Rock and roll community says goodbye to Lou Reed


By Elana Katz

I can distinctly remember the first time I heard a song by the Velvet Underground. I was watching Things We Lost in the Fire, a 2007 drama starring Halle Barry and Benico Del Toro. The credits rolled to one of the sweetest rock songs I had ever heard.

Immediately following the end of the film, I waited to see who had created such a beautiful song. It was Lou Reed and the Velvet Underground playing “Sweet Jane,” from their 1970 album Loaded.

With deep sorrow, the rock and roll community said goodbye to American guitarist and songwriter Reed on Sunday, Oct. 27, 2013. Reed influenced successive generations of musicians including Nirvana, Patti Smith, David Bowie, Red Hot Chili Peppers and The Strokes.

Former Roxy Music founder and producer Brian Eno once stated, “The first Velvet Underground record sold 30,000 copies in the first five years. I think everyone who bought one of those 30,000 copies started a band!”

The Velvet Underground’s influence on musicians from the ‘70s and onwards is undeniable.

Reed was 71 and died of liver disease after a transplant in April. Reed had always been open about his drug use in the past, but remained sober and healthy for the latter part of his adult life.

Following the transplant, Reed stated, “I am a triumph of modern medicine, physics and chemistry. I am bigger and stronger than ever.” Reed had no intention of disappearing just yet.

Upon hearing about Reed’s death, many fellow musicians took to Twitter to express their condolences, share how Reed influenced their music and ultimately celebrate Reed’s full life.

Rock band Weezer tweeted, “R.I.P. Lou Reed-VU was a big influence when Weezer was being formed, and Ric Ocasek told us cool stories of his friendship with him.”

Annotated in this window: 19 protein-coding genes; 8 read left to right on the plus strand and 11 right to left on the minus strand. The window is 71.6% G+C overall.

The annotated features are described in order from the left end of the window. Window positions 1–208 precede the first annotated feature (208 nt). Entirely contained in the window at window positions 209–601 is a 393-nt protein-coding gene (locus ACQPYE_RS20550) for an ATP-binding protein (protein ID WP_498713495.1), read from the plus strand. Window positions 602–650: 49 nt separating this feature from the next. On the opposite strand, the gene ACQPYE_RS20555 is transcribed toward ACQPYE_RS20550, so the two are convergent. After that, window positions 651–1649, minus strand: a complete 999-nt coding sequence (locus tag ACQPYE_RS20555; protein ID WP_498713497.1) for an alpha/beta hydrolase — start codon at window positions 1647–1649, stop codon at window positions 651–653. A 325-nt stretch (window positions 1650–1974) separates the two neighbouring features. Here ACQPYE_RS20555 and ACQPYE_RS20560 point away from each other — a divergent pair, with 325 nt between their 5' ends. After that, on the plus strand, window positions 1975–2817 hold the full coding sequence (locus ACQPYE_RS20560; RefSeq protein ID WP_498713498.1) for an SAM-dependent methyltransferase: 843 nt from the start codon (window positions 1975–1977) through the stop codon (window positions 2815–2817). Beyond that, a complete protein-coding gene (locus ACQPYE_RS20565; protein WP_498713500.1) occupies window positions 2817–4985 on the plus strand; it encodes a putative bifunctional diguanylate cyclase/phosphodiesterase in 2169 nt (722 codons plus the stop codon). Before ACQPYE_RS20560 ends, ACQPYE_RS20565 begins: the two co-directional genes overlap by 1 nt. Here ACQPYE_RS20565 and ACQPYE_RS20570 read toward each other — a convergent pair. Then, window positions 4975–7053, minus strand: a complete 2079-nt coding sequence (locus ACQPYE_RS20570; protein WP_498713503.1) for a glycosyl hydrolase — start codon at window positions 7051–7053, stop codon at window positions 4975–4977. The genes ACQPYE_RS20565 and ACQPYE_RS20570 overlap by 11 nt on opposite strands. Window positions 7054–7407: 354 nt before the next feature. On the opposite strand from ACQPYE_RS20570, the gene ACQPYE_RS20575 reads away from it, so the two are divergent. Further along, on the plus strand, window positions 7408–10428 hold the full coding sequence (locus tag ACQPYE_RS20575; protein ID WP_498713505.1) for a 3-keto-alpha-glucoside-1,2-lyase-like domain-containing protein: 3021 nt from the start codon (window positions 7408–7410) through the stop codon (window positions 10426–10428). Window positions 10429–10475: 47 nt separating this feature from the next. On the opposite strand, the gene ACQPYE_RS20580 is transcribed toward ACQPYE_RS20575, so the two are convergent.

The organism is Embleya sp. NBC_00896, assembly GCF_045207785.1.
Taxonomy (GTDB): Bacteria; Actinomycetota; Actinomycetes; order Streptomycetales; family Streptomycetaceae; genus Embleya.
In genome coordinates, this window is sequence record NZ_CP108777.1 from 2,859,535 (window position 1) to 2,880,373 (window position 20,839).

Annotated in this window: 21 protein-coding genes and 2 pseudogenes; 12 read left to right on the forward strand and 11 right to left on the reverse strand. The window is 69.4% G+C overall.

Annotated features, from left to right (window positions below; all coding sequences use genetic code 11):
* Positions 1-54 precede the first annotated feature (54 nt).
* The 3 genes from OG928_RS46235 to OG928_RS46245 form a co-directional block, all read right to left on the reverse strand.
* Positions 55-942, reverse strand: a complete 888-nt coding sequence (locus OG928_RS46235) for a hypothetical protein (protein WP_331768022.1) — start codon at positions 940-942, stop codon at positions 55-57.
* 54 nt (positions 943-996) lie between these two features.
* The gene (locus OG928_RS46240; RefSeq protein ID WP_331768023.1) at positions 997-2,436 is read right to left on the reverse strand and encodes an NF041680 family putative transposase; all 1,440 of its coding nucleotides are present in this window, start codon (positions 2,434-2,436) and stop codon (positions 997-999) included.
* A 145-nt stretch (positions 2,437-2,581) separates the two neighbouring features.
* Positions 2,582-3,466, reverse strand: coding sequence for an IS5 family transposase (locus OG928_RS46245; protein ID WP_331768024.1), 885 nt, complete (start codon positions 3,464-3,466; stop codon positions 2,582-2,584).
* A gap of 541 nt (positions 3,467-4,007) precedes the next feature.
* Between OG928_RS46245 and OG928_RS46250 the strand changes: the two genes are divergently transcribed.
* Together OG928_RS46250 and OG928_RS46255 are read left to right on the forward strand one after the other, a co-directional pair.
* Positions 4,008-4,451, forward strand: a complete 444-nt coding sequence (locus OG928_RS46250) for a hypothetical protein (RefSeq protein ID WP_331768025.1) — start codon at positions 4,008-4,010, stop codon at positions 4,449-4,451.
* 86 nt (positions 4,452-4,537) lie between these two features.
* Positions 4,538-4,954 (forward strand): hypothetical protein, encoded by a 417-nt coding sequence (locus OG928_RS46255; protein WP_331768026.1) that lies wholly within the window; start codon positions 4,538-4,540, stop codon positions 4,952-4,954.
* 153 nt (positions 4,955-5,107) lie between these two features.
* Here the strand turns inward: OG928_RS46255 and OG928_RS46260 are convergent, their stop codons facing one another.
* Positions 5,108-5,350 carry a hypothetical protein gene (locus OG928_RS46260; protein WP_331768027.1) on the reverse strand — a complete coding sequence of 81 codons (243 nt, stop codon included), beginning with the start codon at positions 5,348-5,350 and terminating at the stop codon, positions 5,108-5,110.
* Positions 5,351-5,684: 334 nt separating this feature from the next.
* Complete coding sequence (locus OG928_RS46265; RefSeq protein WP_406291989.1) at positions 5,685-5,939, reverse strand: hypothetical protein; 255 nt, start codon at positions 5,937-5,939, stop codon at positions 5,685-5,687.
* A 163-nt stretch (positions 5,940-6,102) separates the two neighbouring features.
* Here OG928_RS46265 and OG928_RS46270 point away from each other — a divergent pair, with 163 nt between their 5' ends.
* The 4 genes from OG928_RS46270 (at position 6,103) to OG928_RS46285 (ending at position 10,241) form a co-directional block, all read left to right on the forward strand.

Singer James Morrison tweeted, “‘One chord is fine. Two chords are pushing it. Three chords and you’re into jazz.’ – Lou Reed ~ RIP.”

Slash of Guns N’ Roses expressed his struggle with Reed’s passing, “Haven’t really accepted the reality of the loss of Lou Reed. Still trying to process it. Denial I guess.”

Lenny Kravitz shared his appreciation, tweeting, “Lou, rest in peace on the wild side. #rip #loureed.” There was no shortage of love for Reed or his music on that day.

After studying music at Syracuse University, Reed made his way to New York City. There, he frequented the pop and art worlds and finally found work as a house songwriter at the low-budget Pickwick Records. At Pickwick, Reed met soon-to-be bandmate John Cale. They first worked as the Warlocks and the Primitives before ultimately becoming the Velvet Underground.

This name was lifted from a Michael Leigh book about sexual subculture, which became the center of their lives at Andy Warhol’s New York studio, The Factory. It was a very creative space and ultimately a hub of experimentation in art, music, filmmaking, drugs and sex. Reed continued to work and create alongside Cale and the Velvets, making three more albums until splitting from the group in 1970.

After quitting the Velvet Underground, Reed went on to a successful solo career. Merely two years later, Reed released a self-titled solo album, which marked the beginning of his 40 years of solo work.

Reed’s second solo album, Transformer, co-produced by David Bowie and Mick Ronson, features “Walk on the Wild Side,” an experimental rock song that was inspired by Reed’s time at The Factory. It became a radio hit during the early ‘70s and remains an absolutely  essential listen for any lover of rock and roll.

British rock band Arctic Monkeys recently performed “Walk on the Wild Side” during their encore while on tour a few days after Reed’s death. The touching tribute paid homage to Reed and commemorated his place in the rock and roll community.

Along with “Sweet Jane” and “Walk On the Wild Side,” Reed is known for other hits including “Heroin,” “Perfect Day” and “Street Hassle,” a seminal song that director Noah Baumbach utilized in the 2005 family melodrama, The Squid and the Whale.

Despite their long-term animosity, Reed finally came back together with Cale for “Drella,” a tribute to Warhol, in 1990. Reed continued to work throughout the 1990s and early 2000s, producing albums such as Set the Twilight Reeling and Ecstasy. In 2011, Reed teamed up and collaborated with Metallica on Lulu.

Despite his failing health, Reed’s creative spirit never ceased.

We will forever be indebted to Reed’s walk on the wild side and overall contributions to art and music.

He will be sorely missed by musicians and devoted fans alike.



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